My aptitude in organizational leadership can be captured in a brief conversation I recently had with a friend and former work associate. He had been recently tasked with reading a book entitled Fierce Conversations and had become more curious about management and leadership. I have not at the time of writing this, read the book yet, but I intend to before the year's end. Our dialogue on the topic was as follows:
Empowering Leadership & Even Leaders
Friend: So apparently The purpose of a leader is not to know the answer.
Me: That is true.
Friend: I understand that... now.
Me: Mmhm - A leader sets the course and empowers the team to find answers.
Friend: Oh, you've read the book?
Me: Not this particular one.
Friend: Most of us think our leaders should know everything. It's a hard perception to break. Most employees - if they see someone promoted to a position of leadership - expect that person to know everything. The worst is we get stuck with managers who think they know it all but are always 5 steps behind what I'm realizing today!
Me: I Had a talk with Chris (a mutual friend) about this couple of weeks back. Reminded him that the real genius is in understanding his team's strengths and limitations and being able to guide people to his conclusion without stomping his feet and demanding they see what he sees.
Friend: That! How do I work on that!?
Me: Well - I do the same exercise with everyone regardless of the organizational structure. It typically involves asking questions until they come to a similar or superior conclusion to the one I already arrived at. For instance, the marketing VP recently shut down the new guy when he suggested a well-reasoned rebrand for a struggling website.
I didn't particularly know why, so in our morning stand-up meeting, I asked the VP if she was willing to focus group brand names? When she said no, I asked what she liked about the competition, and what she felt they did well. After some feedback, I asked her if she could snap her fingers and remake the site what would she include. She said she didn’t know. I asked if she knew of a good way to find out what the target audience would like to see. She was like - "I guess you’re right we should focus group it."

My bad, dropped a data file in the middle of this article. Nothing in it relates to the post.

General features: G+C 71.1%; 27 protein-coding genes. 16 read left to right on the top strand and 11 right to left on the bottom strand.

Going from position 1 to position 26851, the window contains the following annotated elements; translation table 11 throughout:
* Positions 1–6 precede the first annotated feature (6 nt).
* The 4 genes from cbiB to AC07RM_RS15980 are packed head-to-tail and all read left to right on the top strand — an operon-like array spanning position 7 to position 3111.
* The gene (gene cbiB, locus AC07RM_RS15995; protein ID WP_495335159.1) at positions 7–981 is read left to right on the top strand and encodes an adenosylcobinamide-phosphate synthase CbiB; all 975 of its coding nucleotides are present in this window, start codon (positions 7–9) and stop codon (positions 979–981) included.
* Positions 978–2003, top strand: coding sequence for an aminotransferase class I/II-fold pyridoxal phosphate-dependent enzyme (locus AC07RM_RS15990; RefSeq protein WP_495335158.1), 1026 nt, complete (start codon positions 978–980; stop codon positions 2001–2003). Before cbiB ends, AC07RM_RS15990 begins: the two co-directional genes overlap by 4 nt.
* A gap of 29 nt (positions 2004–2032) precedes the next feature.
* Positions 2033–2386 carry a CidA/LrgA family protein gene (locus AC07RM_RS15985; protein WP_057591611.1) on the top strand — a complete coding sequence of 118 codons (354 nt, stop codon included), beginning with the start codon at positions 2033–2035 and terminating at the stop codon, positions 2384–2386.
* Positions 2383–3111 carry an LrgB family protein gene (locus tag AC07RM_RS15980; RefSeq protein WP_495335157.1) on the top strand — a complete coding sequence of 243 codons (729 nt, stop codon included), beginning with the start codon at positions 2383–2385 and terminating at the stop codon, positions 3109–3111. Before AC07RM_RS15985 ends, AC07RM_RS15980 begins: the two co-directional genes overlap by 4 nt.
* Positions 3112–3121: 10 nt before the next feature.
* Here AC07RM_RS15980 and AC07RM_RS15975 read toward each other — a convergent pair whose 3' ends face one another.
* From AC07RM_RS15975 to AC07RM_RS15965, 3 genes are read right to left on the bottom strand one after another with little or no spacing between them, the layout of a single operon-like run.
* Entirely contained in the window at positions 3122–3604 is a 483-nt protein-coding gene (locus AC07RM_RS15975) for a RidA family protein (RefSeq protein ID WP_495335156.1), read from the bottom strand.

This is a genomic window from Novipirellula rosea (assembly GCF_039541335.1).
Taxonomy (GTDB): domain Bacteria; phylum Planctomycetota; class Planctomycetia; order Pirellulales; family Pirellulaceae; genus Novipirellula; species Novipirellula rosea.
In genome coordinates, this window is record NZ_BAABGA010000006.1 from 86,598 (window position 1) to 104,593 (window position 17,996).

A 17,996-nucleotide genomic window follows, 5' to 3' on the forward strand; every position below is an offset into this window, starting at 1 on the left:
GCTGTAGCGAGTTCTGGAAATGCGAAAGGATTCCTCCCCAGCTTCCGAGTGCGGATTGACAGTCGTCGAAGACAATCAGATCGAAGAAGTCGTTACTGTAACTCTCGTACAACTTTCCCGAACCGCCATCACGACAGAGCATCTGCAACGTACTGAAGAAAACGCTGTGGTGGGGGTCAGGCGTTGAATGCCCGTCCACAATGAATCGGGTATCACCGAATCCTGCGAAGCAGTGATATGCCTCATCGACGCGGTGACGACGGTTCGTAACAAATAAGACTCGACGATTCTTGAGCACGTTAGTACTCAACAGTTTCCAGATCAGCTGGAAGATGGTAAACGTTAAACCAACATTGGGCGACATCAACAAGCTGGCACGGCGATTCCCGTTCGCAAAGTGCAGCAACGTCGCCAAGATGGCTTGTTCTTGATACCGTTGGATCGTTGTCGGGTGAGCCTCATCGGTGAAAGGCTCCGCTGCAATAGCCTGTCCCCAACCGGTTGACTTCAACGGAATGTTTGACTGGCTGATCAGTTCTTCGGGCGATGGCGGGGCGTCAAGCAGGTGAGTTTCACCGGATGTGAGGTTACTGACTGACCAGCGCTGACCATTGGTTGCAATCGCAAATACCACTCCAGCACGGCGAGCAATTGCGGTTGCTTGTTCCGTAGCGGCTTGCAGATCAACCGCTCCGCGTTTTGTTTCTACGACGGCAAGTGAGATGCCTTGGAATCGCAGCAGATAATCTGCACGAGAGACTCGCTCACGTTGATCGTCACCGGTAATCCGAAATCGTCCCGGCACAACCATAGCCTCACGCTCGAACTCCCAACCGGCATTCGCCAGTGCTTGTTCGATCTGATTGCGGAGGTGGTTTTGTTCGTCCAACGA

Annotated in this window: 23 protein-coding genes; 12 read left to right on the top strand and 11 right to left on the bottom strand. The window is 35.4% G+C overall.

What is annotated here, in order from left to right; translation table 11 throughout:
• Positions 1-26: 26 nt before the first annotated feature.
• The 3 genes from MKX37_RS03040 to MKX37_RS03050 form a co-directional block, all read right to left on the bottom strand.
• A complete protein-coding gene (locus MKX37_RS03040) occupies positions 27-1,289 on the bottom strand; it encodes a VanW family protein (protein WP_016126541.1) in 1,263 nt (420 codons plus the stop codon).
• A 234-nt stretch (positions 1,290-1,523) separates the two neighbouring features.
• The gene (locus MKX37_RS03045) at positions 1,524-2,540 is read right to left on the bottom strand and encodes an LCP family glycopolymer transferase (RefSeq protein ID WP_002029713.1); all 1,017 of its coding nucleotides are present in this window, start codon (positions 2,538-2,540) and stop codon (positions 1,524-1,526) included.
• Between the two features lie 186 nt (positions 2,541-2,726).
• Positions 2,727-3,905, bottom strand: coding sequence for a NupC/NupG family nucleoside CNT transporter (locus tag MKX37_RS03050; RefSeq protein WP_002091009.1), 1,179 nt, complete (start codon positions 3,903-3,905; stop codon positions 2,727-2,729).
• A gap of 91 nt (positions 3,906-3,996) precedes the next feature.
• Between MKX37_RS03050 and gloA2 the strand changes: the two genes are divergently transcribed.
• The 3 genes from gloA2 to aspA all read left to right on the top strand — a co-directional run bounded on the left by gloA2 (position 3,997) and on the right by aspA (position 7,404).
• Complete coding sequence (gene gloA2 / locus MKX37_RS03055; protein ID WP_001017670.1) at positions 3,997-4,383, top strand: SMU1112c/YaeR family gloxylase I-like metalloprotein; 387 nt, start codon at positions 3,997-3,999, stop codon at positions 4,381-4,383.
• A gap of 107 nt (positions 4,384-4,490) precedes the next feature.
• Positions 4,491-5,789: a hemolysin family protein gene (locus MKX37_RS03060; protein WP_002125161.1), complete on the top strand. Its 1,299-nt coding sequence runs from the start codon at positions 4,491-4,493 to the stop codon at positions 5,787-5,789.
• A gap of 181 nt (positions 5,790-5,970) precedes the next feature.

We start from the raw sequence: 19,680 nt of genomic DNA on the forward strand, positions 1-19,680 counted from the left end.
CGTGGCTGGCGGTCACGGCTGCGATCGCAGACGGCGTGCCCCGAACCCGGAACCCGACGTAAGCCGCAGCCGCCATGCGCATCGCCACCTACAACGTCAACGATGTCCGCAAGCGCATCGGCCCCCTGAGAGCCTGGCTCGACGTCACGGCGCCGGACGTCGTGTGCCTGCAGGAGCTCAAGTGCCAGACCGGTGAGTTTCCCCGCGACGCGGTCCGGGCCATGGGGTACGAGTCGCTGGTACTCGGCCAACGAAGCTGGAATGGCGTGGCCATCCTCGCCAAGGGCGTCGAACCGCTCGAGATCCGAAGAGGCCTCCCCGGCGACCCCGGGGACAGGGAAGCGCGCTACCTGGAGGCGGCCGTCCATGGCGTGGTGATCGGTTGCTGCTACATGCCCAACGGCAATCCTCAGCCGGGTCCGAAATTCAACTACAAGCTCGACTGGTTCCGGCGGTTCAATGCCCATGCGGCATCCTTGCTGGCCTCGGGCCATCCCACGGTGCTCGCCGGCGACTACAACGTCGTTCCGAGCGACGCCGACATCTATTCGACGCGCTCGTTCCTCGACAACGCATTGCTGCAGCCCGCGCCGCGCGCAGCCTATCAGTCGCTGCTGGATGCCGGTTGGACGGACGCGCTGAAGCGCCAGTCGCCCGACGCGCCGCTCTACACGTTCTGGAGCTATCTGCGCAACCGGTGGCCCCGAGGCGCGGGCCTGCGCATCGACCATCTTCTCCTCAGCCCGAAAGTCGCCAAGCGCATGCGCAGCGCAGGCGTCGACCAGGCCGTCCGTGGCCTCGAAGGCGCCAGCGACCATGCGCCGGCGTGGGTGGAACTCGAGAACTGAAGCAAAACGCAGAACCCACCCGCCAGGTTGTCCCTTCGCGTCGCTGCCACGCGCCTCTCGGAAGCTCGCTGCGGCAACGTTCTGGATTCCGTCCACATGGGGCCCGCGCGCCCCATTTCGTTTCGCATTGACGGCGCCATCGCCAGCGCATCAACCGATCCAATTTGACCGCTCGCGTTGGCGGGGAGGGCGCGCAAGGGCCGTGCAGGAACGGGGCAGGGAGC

Guess what brand the group settled on...
Friend: So she is the type of boss to just shoot the team down for no reason?
Me: Not at all. In this case, the VP was aware of the issue but didn’t feel connected to the solution. She needed to understand the thought process and feel her way through it. I find that's true for bosses, and employees alike. Help them feel empowered to find answers. Show them where their thought process is valuable. If they are not simply a micromanager or a bad actor you can always steer them to discovering some pretty awesome and collaborative solutions.
Friend: Can you take my bosses job? :p
Set the Goals, Be the Culture, Trust the Team
I've heard it said that "culture eats strategy for breakfast," and I believe it wholeheartedly. As an organizational leader, it's always my goal to understand the stakeholders, assess the challenges, and create tools to help my resources overcome those challenges.
Often that means rolling up my sleeves and working with a team member to find a solution or putting in the work upfront to make sure the team has easy access to the data and project files they need to produce their own work.
Most often that means hosting quick daily stand-ups to gauge project blockers, hear new ideas, address concerns, and set or reset SMART goals for the team. It always involves me reminding someone that they are of value and giving them the trust, bandwidth, and autonomy to come up with a good solution to their departmental or role-specific challenges.
My number one rule is "Don't play the blame game."
It is far more efficient to set a culture where employees feel safe explaining their mistakes and how they plan to fix them than it is to spend hours or even minutes complaining publicly about poor performance or a momentary failure of some system or workflow. Allow the team the bandwidth to course correct, and provide them with advice and tool to steer them in a winning direction. Then... get out of the way.
If you're a data-driven leader, you will collect your work samples, asses areas of improvement, and set new or additional goals that the team can achieve in concert with your overall success plan. Display the team metrics visually so everyone knows how the team is progressing, and remind people to suggest fixes instead of complaining about issues. Be the culture and trust the team.